Fort Clatsop – Oregon
Lewis & Clark Winter Shelter – 12/1805 to 3/1806
Although this fort is small, it represents an achievement of monumental proportion. Under orders made by President Thomas Jefferson, The Corps of Discovery, led by Meriwether Lewis and William Clark, traveled 7,689 miles in two years, four months, and two days (May 14, 1804 – September 23, 1806). The expedition provided maps, reports, and data about geologic formations, peoples, and ecology that primed the Westward Expansion of the United States.
Although the Northwest Passage, a water route connecting the Atlantic and Pacific Oceans, was determined not to exist- the foundation was laid for an equally impacting and important route: The Oregon Trail. One of the largest movements of people in history occurred as emigrants traveled to settle the Oregon Territory in the mid 1800’s. This event determined ownership of lands … which Northwest lands would be owned by Great Britain and which lands would be owned by the United States.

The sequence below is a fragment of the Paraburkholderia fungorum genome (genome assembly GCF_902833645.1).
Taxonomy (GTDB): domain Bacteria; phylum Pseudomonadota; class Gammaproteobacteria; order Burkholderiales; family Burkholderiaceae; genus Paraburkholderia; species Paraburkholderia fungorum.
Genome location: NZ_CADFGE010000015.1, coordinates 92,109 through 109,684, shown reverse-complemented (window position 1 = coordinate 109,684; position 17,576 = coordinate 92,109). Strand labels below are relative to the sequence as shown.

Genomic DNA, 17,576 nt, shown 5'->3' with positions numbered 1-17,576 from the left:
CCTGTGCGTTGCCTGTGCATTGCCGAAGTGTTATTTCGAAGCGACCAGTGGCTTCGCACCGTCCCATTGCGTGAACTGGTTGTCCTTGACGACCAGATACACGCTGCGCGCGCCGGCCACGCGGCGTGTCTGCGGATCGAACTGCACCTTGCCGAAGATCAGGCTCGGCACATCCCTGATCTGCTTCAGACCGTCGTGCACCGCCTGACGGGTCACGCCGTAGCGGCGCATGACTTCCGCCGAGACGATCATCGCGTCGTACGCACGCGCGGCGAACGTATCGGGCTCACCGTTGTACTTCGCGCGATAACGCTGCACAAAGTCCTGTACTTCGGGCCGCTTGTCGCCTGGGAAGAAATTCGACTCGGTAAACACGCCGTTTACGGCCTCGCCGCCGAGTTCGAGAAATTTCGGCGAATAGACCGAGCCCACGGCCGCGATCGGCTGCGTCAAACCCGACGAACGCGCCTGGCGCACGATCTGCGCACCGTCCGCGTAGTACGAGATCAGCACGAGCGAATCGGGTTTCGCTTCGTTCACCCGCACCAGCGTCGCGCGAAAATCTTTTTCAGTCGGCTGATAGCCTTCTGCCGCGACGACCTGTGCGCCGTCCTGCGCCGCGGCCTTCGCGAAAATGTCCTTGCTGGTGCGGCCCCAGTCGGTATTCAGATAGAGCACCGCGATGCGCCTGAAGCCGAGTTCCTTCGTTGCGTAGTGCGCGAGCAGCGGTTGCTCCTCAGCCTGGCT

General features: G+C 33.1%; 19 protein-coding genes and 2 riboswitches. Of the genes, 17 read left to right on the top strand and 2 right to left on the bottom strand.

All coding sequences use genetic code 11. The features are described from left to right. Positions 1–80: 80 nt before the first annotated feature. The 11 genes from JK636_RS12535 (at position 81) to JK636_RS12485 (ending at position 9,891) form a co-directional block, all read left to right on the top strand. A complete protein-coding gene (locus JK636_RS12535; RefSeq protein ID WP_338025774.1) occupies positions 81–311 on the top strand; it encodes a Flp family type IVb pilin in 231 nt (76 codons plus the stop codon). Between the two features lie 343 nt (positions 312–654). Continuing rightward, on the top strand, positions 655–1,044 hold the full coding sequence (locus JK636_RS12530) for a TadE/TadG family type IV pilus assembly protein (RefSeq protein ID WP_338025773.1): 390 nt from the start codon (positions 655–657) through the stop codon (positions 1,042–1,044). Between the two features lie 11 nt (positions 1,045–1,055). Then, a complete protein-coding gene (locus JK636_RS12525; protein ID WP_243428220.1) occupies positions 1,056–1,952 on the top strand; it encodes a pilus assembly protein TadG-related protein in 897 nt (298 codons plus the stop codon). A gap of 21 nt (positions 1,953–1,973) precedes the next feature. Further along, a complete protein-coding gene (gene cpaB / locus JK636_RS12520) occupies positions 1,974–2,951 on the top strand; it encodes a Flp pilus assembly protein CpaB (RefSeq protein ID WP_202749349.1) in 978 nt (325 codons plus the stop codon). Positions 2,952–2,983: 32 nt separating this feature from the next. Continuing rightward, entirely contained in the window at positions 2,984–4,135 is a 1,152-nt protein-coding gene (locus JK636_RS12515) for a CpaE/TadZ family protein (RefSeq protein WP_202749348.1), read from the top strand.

The idea of “Manifest Destiny,” coined by journalist, John O’Sullivan, influenced many pioneers toward the western frontier to take power of the whole land. How this impacted the Native Americans already inhabiting the land, natural resources, and land use has been playing out ever since in often epic and monumental ways… some good, some not.
Fort Clatsop was selected as my entry this week because it represents monumental events in United States history. The fort is located in the Lewis and Clark National Historical Park near Astoria , Oregon.